Lately, it seems as if everyone wants a piece of the targeted data and information that’s being generated out there – and for good reason. Despite some inevitable limitations and the still-newness of this burgeoning discipline, marketers are becoming increasingly excited by the availability of big data for themselves and their clients.
Why does data matter? Everything you do generates a data footprint. Online media, for instance, “knows” your shopping habits, your geographical location and other information, all gleaned from your online activity. Traditionally, marketing firms have bought advertising on television stations based on ratings and basic segmentation generated from more simple data on the gender and age of viewers. Compared to online and digital media, such now-rudimentary forms of targeted consumer advertising simply do not have the same power.
Marketers and media firms are smartly counteracting losses from some of the more traditional means of targeting and advertising with campaigns fueled by all of the new – and potentially valuable – data. The aim is to create large databases based on what products viewers buy and what shows that they watch, so that a person’s viewing experience can match the advertising experience.
What’s in it for marketers? Put simply, designating advertising money to the right places can lead to a greater return on investment. Those marketers who know what they are doing can make educated choices that help clients maximize efficiency, reach and overall effectiveness. Some corporate giants such as Google, eBay and AT&T are making more of their data available publicly, so that it makes it possible for economists to determine fluctuations in the U.S. economy, by measuring the frequency that people search for particular phrases or what people are buying.
However, there are all sorts of reasons why many companies will not share data about their customers. Going forward, it will be interesting to see how big data becomes more and more powerful, while privacy remains, without a doubt, an issue for both consumers and advertisers.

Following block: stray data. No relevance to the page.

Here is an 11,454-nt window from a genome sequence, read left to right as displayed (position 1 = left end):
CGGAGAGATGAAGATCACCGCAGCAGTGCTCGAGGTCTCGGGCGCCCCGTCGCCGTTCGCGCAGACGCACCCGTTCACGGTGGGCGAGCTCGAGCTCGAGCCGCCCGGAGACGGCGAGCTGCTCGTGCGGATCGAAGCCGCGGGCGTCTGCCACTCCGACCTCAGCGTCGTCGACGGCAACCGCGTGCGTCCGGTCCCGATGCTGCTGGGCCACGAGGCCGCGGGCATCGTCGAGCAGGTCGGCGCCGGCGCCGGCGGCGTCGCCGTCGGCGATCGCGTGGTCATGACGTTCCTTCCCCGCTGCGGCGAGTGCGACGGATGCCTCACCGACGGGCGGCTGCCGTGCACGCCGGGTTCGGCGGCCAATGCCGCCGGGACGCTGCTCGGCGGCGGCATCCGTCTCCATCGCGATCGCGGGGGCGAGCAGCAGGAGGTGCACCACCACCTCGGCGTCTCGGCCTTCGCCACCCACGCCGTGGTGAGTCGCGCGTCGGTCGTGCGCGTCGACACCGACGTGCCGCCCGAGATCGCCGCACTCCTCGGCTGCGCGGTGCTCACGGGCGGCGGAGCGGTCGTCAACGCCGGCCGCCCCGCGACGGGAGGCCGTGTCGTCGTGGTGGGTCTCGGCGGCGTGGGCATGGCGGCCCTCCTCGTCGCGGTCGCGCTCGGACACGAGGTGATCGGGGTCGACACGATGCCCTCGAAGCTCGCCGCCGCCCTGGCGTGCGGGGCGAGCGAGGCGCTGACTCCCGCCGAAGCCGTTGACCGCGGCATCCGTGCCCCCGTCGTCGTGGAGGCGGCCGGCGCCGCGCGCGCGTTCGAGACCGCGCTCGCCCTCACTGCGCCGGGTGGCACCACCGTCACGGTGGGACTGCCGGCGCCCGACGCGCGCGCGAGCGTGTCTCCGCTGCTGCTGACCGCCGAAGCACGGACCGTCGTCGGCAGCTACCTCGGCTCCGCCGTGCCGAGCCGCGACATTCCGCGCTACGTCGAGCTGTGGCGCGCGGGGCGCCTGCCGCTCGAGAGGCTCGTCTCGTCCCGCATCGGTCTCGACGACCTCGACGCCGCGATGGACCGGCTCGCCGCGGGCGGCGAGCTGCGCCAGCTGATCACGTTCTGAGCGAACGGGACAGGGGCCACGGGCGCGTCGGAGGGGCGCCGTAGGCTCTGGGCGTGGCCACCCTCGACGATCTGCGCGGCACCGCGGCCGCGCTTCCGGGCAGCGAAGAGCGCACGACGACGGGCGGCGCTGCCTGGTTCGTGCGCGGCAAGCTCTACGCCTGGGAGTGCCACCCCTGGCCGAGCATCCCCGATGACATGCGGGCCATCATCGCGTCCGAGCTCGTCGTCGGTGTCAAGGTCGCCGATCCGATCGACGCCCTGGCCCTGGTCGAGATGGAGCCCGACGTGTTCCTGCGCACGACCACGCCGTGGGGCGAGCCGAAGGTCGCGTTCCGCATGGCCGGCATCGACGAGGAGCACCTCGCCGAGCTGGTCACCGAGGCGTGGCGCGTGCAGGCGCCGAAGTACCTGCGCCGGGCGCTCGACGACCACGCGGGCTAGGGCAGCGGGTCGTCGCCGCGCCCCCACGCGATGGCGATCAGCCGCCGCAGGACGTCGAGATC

Television competes with online. Some companies, for example, are actively gathering data from set-top boxes to see what people are watching, so that advertisers can efficiently reach appropriate niche markets at a cost of up to 98 percent less than more traditional prime-time advertising.
This detailed information can allow media firms to target their advertising to the best person at the right cost. Ultimately, advertisers need to decide how the data can be used in way that is the most valuable. Once they do, the analysis of this data can yield important answers and lead to meaningful – and profitable – decisions and strategies.
Who is doing what – and how – with big data? It goes without saying that advertising firms are always striving to help their clients maximize their return on investment. These days, many are doing this through big data predictive analytics. The analysis of big data tells them so much about the digital world (and its inhabitants) around us. By utilizing online data, it can be easy to see where a person saw a particular ad, how long they viewed it, if they followed the ad to its destination and if it led to a sale.
Whether it is listening to a particular radio station, watching favorite television programs, viewing certain websites or reading certain newspapers, the information creates a very good picture of what someone prefers to look at, listen to and watch. Of course, people are complex and their decision-making processes and preferences can change, be misinterpreted or be complicated in some other way.
What’s next for marketers and all their data? Understanding – and then interpreting – the right data will continue to be a great focus of many marketers looking to target in new and powerful ways. No matter how it all continues to play out, one thing is for sure: We will continue to see incredible, innovative activity in the area where data and insight meet strategy and planning.